In my trade if someone just ain’t right they get labeled as wormy, having just wormed my flock I think I understand the term a little better now. Surfing the blogosphere via categories I think may interest me it hit me that the term permaculture is being rather rapidly possessed by people that could use a good healthy dose of Wazine, or maybe even Swine strength Ivermectin.

There are Blogs where outlines for designing a permaculture haven are being developed with military precision and a rigid adherence to a formal Dogma that I have yet to find. Then there are the “certificate” holders that wax poetic about the near mystical experience they had digging a hole for an outhouse at the direction of some self proclaimed Permaculture Guru, and they paid “tuition” just for the honor of creating a place for this person to take a shit!

Where is this seemingly unreasonable rant coming from on such a hot, muggy, miserable Sunday afternoon? I read a post where a common schmuck, like myself, was worried that what they were doing on their little piece of Heaven might not “really” be permaculture because they were thinking of using a tractor! First off I need to clarify that in my little world wormy is most definitely a negative and possibly slanderous term, schmuck most assuredly is not! I am proud to be just a common schmuck and use it as a term of respect. Again, in my world, a schmuck is someone who just tries to do the best they can with what they got. The key point being TRYING, if your not trying to do something you might as well just go check yourself into somewhere where you ain’t gotta do nothing. OK that last thought didn’t quite develop properly but I think you get the picture.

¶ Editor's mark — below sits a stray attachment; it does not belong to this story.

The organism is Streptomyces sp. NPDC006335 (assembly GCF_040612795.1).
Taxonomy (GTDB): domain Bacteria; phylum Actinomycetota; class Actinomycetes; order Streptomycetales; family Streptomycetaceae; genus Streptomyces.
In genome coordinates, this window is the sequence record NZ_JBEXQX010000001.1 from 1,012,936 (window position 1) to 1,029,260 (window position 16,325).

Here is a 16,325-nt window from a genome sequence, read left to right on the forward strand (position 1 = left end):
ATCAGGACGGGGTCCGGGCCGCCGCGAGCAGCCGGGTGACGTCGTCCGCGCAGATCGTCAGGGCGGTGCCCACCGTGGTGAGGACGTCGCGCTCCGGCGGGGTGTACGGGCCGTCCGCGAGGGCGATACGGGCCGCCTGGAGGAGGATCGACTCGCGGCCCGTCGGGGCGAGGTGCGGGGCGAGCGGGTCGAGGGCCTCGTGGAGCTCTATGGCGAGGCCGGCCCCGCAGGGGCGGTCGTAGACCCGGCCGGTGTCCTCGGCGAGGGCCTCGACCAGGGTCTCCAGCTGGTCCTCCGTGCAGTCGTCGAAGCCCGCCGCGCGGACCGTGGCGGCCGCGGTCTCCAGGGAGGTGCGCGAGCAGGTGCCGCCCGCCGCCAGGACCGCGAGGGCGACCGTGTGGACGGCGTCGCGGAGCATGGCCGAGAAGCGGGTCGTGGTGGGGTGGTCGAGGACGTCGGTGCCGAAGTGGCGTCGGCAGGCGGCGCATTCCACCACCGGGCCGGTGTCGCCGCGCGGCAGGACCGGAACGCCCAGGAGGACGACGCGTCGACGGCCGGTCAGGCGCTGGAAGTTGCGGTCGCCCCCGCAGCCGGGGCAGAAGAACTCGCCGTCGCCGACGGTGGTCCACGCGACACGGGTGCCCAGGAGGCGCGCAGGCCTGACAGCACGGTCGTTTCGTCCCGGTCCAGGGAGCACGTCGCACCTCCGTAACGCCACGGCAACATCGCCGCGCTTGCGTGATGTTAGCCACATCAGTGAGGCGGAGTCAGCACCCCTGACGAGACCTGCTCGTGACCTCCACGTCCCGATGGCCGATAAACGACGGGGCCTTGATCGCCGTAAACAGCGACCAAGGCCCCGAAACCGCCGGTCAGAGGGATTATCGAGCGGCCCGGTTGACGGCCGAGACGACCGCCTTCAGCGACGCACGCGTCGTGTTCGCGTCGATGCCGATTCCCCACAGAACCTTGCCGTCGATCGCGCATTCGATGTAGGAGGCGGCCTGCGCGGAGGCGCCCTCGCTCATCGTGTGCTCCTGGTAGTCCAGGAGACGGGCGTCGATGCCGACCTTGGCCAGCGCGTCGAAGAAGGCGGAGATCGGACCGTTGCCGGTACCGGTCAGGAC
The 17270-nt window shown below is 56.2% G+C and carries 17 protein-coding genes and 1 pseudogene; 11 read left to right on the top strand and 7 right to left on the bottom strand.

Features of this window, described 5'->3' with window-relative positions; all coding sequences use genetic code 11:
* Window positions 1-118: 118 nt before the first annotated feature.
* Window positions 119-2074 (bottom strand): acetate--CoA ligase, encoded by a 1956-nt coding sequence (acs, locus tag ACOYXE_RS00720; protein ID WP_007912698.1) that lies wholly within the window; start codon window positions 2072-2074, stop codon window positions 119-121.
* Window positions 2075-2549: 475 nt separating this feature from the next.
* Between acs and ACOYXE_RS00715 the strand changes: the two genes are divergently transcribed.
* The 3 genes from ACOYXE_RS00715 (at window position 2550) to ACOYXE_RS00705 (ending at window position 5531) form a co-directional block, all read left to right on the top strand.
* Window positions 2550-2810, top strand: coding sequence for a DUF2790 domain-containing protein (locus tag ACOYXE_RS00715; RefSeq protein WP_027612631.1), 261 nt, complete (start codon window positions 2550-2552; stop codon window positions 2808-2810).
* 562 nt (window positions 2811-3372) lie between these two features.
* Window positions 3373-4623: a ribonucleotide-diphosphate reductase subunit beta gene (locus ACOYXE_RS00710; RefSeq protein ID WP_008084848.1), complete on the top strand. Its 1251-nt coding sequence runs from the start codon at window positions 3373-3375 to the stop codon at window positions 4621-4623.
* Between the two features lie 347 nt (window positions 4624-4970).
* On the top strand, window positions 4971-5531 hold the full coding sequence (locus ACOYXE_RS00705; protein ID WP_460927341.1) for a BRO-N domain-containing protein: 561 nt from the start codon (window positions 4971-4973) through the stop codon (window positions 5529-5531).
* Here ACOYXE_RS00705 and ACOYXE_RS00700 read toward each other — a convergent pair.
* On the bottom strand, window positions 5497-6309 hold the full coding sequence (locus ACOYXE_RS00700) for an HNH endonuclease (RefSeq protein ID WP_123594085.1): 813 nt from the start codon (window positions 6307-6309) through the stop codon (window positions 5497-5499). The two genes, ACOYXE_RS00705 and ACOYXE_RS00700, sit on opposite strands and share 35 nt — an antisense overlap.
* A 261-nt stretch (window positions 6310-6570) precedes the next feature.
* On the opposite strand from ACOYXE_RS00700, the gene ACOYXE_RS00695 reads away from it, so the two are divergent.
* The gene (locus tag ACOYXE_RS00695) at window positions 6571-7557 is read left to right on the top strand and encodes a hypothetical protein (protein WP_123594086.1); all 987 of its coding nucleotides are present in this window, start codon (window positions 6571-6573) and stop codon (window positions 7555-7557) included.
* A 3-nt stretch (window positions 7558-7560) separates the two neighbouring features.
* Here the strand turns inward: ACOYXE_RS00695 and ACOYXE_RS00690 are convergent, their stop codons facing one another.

I absolutely love Paul Wheaton’s site: permits.com there is lots of interesting information and a whole lot of schmucks. Those schmucks take the form of greasy haired hippies, serious engineer types, housewives (or househusbands), wannabe farmers, and generally every other type of person you can imagine. They are all great people just trying to make things better one little bit at a time. If what their trying works out they go on their and share their success, if it doesn’t they share that to. Again the key point being is that it is just a bunch of people like you and I trying to do something, they aren’t worried about following some set of rules, their just doing. To wrap up this silly little rant please don’t let the thought of breaking some “rule” of permaculture, or anything else for that matter, stop you from doing what your instinct is telling you to do.

Now for something completely different:

 

 

 

 

 

 

 

 

OK maybe not completely different. I decided to apply some of the principles I had learned long ago from the many National Safety Council conventions I attended. In the hierarchy of safety the most effective way to control a hazard is to remove it. Have you seen any of those Public Service Announcements about being sure to remove the door from your old refrigerator so a kid won’t suffocate in it lately? Didn’t think so, in fact if you ain’t over 30 you probably don’t have clue what I’m talking about, refrigerators used to have handles that latched them closed and kids would be playing hide and seek or some other game and get locked in them then suffocate. Just like in my war on the Space Alien Trained Evil Egg Eating Chickens, the refrigerator industry tried everything they could think of until they finally just eliminated the hazard. Since latches were removed from refrigerators the number of kids suffocating accidentally in them has plummeted, first results on my roll out nest box modification looks almost as promising. My sweety, Karen, showed me some fancy roll-out nest boxes in a chicken magazine, they wanted $50 a piece for them suckers! I Say No Way Jose! An old cage pan and a pair of tinsnips and I got roll-out 1.0. Hopefully this will fix the problem by eliminating temptation.